<br>Two years after Sisley painted this work, Impressionist champion and patron Paul Durand-Ruel acquired the painting from the artist and was so delighted with it that he kept it in his private collection for decades. Three years after Sisley’s death, Durand-Ruel finally exhibited “Printemps a Veneux” in an important 1899 Impressionist exhibition in his Parisian gallery. Alongside Monet and Renoir, Sisley was a founding member of Impressionism and remained true to the principles of pure color, rendering fleeting moments and capturing the essence of atmosphere throughout his career. Unlike many of his contemporaries who traversed varied subjects of industrial urbanism, rural locals and figures, Sisley was enamored with the French countryside and focused almost entirely on this subject.
<br>
<br>Painting en plein air, directly onto a primed canvas outdoors, Sisley rarely reworked his paintings back in his studio. This mode of painting brings an immediacy to his work, particularly in “Printemps a Veneux.” He painted this piece in April of 1880 in Veneux-Nadon, a small village along the west bank of the Seine river. Sisley had settled in this area three months prior, focusing on painting the snow-covered landscape. As Spring began to bloom, Sisley was charmed by the environment in which he found himself and his paintings took on a renewed sense of exuberance.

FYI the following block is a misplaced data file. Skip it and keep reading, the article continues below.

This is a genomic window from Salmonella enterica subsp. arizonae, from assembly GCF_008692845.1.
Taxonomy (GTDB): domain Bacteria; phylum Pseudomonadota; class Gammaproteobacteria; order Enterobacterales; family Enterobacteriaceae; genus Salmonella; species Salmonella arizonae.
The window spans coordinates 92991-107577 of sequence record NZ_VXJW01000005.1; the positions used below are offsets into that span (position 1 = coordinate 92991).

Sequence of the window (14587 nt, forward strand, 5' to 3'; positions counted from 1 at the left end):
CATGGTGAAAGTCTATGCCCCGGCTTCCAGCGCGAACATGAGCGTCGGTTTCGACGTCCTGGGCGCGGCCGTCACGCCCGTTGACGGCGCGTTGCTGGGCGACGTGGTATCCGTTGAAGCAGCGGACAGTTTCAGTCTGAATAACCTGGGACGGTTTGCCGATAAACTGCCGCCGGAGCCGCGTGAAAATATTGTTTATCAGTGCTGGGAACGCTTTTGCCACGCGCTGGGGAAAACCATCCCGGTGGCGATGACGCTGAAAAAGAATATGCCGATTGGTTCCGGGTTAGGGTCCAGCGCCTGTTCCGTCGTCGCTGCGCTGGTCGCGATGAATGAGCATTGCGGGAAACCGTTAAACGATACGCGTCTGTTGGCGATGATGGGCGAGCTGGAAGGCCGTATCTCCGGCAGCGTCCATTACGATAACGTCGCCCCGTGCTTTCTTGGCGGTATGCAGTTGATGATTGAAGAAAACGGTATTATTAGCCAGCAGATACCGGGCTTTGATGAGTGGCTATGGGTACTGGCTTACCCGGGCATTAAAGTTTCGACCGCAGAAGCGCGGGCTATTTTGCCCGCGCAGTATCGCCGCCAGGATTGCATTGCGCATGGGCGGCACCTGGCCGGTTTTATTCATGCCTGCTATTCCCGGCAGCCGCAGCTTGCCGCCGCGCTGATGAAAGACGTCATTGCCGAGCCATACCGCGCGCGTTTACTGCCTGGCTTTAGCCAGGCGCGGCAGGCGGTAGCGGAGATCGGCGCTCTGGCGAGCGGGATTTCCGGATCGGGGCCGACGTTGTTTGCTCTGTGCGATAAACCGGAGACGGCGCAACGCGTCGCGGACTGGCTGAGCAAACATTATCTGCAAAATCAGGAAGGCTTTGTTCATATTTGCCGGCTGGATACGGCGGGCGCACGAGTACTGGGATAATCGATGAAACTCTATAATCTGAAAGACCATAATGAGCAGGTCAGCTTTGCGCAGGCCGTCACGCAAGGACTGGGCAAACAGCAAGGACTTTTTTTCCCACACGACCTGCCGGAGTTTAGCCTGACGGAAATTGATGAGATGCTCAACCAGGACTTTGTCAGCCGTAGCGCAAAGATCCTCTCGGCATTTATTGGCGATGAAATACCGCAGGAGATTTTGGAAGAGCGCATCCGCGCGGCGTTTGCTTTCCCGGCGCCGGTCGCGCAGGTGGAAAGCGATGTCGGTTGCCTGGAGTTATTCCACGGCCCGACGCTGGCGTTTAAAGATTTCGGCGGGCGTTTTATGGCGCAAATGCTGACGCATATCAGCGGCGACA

<br>
<br>Cerulean skies with plush white clouds prevail in many of Sisley’s paintings. The crisp Spring air rustling the leaves of the orchard in which Sisley placed his easel shifts the light across the grove, creating delightful patterns of shadow. The atmosphere of “Printemps a Veneux” is palpable. The large scale of the canvas is rare in Sisley oeuvre and enhances the immersive feeling. 
<br>
<br>Two years after Sisley painted this work, Impressionist champion and patron Paul Durand-Ruel acquired the painting from the artist and was so delighted with it that he kept it in his private collection for decades. Three years after Sisley’s death, Durand-Ruel finally exhibited “Printemps a Veneux” in an important 1899 Impressionist exhibition in his Parisian gallery. Alongside Monet and Renoir, Sisley was a founding member of Impressionism and remained true to the principles of pure color, rendering fleeting moments and capturing the essence of atmosphere throughout his career. Unlike many of his contemporaries who traversed varied subjects of industrial urbanism, rural locals and figures, Sisley was enamored with the French countryside and focused almost entirely on this subject.
<br>
<br>Painting en plein air, directly onto a primed canvas outdoors, Sisley rarely reworked his paintings back in his studio. This mode of painting brings an immediacy to his work, particularly in “Printemps a Veneux.” He painted this piece in April of 1880 in Veneux-Nadon, a small village along the west bank of the Seine river. Sisley had settled in this area three months prior, focusing on painting the snow-covered landscape. As Spring began to bloom, Sisley was charmed by the environment in which he found himself and his paintings took on a renewed sense of exuberance.